painful week

The weather has not been kind to me this week.  I really could use a little kindness.  Wednesday, something in my thigh pulled and my toe was desperately trying to break free of its proper alignment.  Yesterday, my right hip and pelvis decided to get in on the act, leaving me with pain here, pain there, pain pain pain.

So I hobble and limp around and wonder how long it will be before I am back to the cane.  If this weather keeps up, soon I think.  I recall that last Fall was bad too.  Must be the season change.

Hubby’s still sick.  Or sick again.  Bad GI stuff going on for him.  No idea what brought it on, but he and the toilet have been bffs since Monday.

And it’s busy time at work.  Not a good time to be sick, but what’s new.  I’m seeing my PCP next week to discuss how the not very special specialist appointment went, strategize on how to approach the next one, and possibly order the anti-acetylcholine receptor antibody that the last doc wouldn’t run.  Grrr.  And then it’s off to the ENT doc since the oral/nasal thrush came back last week….ah that reminds me, time for a fluconazole.  It’s helping, but I know this infection.  Usually, it has an initial response to fluconazole, then after about 5 days of waning it comes raging back.  We can add sinus pain to the pain list.

sometimes you eat the bear…

As a wiser man than me once said.

Yesterday, I did not eat the bear.  Yesterday, I saw the not very special specialist who has very selective hearing.

Why selective?  Because she apparently missed the part about the not sweating, although she did ask my husband “what does the sweat pattern on the back of her shirt look like” and my husband did say “she doesn’t have one anymore.”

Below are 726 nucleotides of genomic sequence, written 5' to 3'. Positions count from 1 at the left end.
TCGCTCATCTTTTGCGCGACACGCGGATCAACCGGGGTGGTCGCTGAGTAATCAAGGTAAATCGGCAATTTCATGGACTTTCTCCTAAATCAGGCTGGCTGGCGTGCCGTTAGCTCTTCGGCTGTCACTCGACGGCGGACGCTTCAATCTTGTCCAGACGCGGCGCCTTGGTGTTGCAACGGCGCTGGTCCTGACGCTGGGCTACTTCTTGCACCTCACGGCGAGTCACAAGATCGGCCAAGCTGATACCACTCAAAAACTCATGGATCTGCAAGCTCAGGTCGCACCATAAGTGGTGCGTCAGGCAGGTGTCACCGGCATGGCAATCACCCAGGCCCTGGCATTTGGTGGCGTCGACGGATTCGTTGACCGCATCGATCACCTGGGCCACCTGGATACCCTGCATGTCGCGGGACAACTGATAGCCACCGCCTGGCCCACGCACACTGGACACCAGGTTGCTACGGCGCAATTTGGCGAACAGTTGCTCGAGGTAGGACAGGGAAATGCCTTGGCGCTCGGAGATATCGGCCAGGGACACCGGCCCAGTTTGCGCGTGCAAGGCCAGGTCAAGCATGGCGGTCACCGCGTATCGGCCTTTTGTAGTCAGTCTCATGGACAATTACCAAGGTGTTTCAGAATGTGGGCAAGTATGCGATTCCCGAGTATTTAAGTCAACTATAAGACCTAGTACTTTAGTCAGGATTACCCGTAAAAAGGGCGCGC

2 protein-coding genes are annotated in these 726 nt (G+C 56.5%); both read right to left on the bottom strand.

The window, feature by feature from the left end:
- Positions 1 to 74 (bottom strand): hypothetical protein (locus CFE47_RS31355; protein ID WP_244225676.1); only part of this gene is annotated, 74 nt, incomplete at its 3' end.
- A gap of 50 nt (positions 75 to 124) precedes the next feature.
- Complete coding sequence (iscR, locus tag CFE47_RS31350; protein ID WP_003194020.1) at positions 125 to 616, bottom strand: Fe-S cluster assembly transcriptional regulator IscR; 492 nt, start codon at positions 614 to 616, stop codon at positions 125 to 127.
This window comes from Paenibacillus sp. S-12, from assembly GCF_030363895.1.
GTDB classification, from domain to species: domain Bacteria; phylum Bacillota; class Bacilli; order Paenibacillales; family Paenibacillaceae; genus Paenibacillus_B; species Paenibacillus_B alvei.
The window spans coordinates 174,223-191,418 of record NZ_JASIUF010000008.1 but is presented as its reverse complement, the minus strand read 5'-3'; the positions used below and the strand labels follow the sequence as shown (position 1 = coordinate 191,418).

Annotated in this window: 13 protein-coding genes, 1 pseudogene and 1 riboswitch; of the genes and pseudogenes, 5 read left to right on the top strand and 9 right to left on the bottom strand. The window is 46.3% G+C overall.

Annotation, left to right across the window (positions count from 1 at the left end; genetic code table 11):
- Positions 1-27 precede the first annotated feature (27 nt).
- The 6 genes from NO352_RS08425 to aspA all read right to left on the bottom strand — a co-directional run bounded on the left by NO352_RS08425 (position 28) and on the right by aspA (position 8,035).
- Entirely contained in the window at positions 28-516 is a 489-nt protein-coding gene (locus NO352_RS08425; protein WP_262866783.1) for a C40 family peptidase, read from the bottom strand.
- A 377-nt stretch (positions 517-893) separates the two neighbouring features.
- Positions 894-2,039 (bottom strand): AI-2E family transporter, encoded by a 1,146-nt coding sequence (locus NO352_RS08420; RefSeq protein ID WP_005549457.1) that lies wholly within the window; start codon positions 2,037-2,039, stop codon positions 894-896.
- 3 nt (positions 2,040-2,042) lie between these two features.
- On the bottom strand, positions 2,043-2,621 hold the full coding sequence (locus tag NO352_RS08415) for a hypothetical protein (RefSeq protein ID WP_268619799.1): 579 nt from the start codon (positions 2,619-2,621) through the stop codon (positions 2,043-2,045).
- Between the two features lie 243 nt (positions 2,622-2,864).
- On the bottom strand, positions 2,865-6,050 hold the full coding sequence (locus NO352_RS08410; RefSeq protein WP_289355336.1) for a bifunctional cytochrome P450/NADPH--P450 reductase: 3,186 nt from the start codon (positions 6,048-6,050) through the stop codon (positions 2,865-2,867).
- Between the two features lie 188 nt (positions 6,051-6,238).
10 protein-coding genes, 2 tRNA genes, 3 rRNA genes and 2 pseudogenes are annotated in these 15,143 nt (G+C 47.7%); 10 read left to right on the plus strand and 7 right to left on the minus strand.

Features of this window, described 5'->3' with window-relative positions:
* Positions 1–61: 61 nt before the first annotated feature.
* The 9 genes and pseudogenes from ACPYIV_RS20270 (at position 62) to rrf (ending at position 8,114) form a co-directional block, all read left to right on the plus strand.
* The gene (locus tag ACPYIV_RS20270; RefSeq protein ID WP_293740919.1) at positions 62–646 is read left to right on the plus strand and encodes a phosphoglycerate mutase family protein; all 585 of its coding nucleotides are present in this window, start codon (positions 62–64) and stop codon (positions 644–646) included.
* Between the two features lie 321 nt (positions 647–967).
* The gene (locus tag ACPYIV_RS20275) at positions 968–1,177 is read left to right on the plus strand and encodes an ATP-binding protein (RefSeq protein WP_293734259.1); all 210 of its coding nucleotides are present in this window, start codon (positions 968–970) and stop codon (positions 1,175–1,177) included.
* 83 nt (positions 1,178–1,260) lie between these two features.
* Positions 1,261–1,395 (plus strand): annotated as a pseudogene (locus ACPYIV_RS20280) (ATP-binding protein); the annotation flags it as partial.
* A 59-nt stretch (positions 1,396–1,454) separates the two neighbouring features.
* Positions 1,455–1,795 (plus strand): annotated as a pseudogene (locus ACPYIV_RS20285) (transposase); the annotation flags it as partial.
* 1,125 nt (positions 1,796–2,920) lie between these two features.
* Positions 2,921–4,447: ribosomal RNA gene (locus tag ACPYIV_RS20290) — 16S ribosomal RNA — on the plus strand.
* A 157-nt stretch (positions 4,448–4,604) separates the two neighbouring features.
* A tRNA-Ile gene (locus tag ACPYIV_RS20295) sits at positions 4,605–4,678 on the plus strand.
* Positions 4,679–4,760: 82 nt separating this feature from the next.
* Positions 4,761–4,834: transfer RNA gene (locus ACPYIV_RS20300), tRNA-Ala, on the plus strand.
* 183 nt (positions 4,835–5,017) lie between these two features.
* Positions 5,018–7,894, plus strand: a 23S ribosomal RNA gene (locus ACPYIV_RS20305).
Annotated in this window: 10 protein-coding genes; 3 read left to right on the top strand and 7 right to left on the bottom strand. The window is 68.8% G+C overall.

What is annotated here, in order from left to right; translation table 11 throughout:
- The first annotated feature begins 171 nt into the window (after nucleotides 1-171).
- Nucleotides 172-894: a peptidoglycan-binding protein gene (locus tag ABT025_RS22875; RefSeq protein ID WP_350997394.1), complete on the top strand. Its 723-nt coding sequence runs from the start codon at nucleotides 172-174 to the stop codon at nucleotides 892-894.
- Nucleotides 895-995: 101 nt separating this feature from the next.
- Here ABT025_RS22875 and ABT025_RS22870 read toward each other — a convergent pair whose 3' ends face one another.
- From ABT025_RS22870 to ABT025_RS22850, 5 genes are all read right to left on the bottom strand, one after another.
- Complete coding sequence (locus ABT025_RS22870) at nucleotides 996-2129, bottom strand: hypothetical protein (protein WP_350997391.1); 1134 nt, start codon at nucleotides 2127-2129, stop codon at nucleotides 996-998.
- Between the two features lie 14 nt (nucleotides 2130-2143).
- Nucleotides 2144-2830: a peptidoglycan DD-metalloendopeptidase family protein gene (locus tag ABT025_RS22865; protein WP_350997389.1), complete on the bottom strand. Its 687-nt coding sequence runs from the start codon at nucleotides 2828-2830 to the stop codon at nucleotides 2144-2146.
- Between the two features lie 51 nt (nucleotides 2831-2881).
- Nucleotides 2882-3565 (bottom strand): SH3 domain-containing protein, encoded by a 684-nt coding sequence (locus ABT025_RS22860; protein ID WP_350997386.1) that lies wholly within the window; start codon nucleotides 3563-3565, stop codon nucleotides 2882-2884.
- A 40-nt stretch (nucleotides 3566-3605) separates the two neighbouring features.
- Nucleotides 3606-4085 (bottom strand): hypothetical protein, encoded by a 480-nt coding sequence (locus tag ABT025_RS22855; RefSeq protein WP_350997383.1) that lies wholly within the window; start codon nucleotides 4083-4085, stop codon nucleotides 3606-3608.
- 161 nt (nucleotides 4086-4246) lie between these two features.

I am in a foul mood.  The not very special specialist ordered a bunch of tests, only one having to do with pathology (direct) of the autonomic nervous system and when I called back to ask about an acetylcholine receptor antibody test, the answer (relayed by secretary) was “she didn’t order it because it’s not needed.”  Either she doesn’t feel I’m sick enough or she just doesn’t listen.  I am proud of myself for one moment.  During my history, after I had explained the vertigo that started in 2005 in response to her questions, she asked “did they do anything else after the MRI?”  I said “No”.  She looked at me sort of curiously and with what I interpret as incredulity “what did they say it was?  Did you see a neurologist?” “Yes, and like I said, he did an MRI and told me it was normal and that it was probably benign whatchacallit vertigo, or probably my migraines and had me take more migraine meds.”  She shook her head.  This happened in relation to two things, something else aside from the vertigo, I think the massive weight loss in 2005.  So later, after she told me that she didn’t think what was going on with me now was properly autonomic because I felt the skin pricks that she did on my legs, she commented that I didn’t look ok.  “What’s wrong?” she asked.  I said “I’m just sitting here thinking about how in five years I’ll be in some other specialist’s office telling them about the autonomic symptoms and how they got so much worse in 2013, and they’re gonna say ‘they didn’t do anything?'”